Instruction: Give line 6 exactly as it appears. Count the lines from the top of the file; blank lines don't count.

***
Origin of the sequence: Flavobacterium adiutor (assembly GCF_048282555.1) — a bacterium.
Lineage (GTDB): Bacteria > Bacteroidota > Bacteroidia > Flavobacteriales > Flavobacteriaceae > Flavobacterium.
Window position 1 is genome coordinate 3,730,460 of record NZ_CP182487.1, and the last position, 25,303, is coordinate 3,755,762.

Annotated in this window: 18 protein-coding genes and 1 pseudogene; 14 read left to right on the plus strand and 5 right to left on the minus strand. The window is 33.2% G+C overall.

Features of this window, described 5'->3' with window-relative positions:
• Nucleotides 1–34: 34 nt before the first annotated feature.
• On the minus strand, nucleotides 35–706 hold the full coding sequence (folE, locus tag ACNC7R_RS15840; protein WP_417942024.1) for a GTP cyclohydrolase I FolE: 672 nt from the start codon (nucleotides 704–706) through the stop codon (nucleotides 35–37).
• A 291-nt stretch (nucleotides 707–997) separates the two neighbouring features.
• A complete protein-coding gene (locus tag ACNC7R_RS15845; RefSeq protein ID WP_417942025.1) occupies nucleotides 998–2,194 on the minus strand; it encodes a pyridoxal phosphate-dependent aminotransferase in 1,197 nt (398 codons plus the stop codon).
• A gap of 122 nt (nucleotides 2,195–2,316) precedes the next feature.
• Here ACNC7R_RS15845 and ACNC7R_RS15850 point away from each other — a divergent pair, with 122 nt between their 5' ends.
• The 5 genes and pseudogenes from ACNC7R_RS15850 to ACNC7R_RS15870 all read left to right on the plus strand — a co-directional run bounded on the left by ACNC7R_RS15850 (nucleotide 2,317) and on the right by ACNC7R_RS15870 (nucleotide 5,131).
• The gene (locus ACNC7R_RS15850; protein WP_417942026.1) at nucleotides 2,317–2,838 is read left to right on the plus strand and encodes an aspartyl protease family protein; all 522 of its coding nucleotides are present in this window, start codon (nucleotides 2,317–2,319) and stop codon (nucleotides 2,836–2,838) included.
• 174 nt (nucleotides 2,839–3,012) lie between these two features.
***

• Nucleotides 1–34: 34 nt before the first annotated feature.